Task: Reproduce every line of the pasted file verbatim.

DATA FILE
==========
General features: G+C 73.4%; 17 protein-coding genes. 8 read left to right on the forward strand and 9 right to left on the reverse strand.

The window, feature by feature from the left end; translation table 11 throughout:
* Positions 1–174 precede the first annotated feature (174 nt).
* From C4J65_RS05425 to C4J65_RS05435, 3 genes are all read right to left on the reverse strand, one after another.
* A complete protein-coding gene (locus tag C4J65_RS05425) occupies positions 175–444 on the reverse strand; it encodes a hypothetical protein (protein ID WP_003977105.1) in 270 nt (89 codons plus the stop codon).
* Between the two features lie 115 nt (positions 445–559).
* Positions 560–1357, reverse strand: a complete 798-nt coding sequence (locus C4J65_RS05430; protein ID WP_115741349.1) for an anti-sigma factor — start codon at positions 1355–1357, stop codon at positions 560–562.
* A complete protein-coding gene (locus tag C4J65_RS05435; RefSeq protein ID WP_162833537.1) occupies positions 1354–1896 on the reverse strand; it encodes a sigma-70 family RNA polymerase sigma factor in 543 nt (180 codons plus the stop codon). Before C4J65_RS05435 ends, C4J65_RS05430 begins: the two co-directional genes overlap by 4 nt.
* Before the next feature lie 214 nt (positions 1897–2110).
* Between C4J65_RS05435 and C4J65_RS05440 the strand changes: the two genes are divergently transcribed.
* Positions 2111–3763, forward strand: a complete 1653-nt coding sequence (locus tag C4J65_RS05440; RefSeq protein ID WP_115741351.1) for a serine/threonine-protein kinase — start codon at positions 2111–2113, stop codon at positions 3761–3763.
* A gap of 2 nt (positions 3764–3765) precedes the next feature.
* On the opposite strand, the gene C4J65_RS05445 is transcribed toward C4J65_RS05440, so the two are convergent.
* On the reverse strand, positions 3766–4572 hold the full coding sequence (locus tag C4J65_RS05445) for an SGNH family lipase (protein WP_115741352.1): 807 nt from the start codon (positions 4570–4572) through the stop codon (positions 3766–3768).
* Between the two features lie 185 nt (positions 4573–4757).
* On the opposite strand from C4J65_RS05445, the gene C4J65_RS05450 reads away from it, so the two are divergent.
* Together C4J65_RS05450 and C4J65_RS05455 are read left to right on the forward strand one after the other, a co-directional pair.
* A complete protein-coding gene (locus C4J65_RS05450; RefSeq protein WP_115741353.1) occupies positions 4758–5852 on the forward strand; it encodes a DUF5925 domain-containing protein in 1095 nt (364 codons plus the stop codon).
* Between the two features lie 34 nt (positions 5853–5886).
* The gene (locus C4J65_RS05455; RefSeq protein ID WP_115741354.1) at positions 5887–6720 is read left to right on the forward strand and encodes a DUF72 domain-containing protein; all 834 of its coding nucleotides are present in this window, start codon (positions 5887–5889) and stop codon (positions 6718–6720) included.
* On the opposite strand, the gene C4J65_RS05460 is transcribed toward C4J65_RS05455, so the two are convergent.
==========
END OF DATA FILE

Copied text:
General features: G+C 73.4%; 17 protein-coding genes. 8 read left to right on the forward strand and 9 right to left on the reverse strand.

The window, feature by feature from the left end; translation table 11 throughout:
* Positions 1–174 precede the first annotated feature (174 nt).
* From C4J65_RS05425 to C4J65_RS05435, 3 genes are all read right to left on the reverse strand, one after another.
* A complete protein-coding gene (locus tag C4J65_RS05425) occupies positions 175–444 on the reverse strand; it encodes a hypothetical protein (protein ID WP_003977105.1) in 270 nt (89 codons plus the stop codon).
* Between the two features lie 115 nt (positions 445–559).
* Positions 560–1357, reverse strand: a complete 798-nt coding sequence (locus C4J65_RS05430; protein ID WP_115741349.1) for an anti-sigma factor — start codon at positions 1355–1357, stop codon at positions 560–562.
* A complete protein-coding gene (locus tag C4J65_RS05435; RefSeq protein ID WP_162833537.1) occupies positions 1354–1896 on the reverse strand; it encodes a sigma-70 family RNA polymerase sigma factor in 543 nt (180 codons plus the stop codon). Before C4J65_RS05435 ends, C4J65_RS05430 begins: the two co-directional genes overlap by 4 nt.
* Before the next feature lie 214 nt (positions 1897–2110).
* Between C4J65_RS05435 and C4J65_RS05440 the strand changes: the two genes are divergently transcribed.
* Positions 2111–3763, forward strand: a complete 1653-nt coding sequence (locus tag C4J65_RS05440; RefSeq protein ID WP_115741351.1) for a serine/threonine-protein kinase — start codon at positions 2111–2113, stop codon at positions 3761–3763.
* A gap of 2 nt (positions 3764–3765) precedes the next feature.
* On the opposite strand, the gene C4J65_RS05445 is transcribed toward C4J65_RS05440, so the two are convergent.
* On the reverse strand, positions 3766–4572 hold the full coding sequence (locus tag C4J65_RS05445) for an SGNH family lipase (protein WP_115741352.1): 807 nt from the start codon (positions 4570–4572) through the stop codon (positions 3766–3768).
* Between the two features lie 185 nt (positions 4573–4757).
* On the opposite strand from C4J65_RS05445, the gene C4J65_RS05450 reads away from it, so the two are divergent.
* Together C4J65_RS05450 and C4J65_RS05455 are read left to right on the forward strand one after the other, a co-directional pair.
* A complete protein-coding gene (locus C4J65_RS05450; RefSeq protein WP_115741353.1) occupies positions 4758–5852 on the forward strand; it encodes a DUF5925 domain-containing protein in 1095 nt (364 codons plus the stop codon).
* Between the two features lie 34 nt (positions 5853–5886).
* The gene (locus C4J65_RS05455; RefSeq protein ID WP_115741354.1) at positions 5887–6720 is read left to right on the forward strand and encodes a DUF72 domain-containing protein; all 834 of its coding nucleotides are present in this window, start codon (positions 5887–5889) and stop codon (positions 6718–6720) included.
* On the opposite strand, the gene C4J65_RS05460 is transcribed toward C4J65_RS05455, so the two are convergent.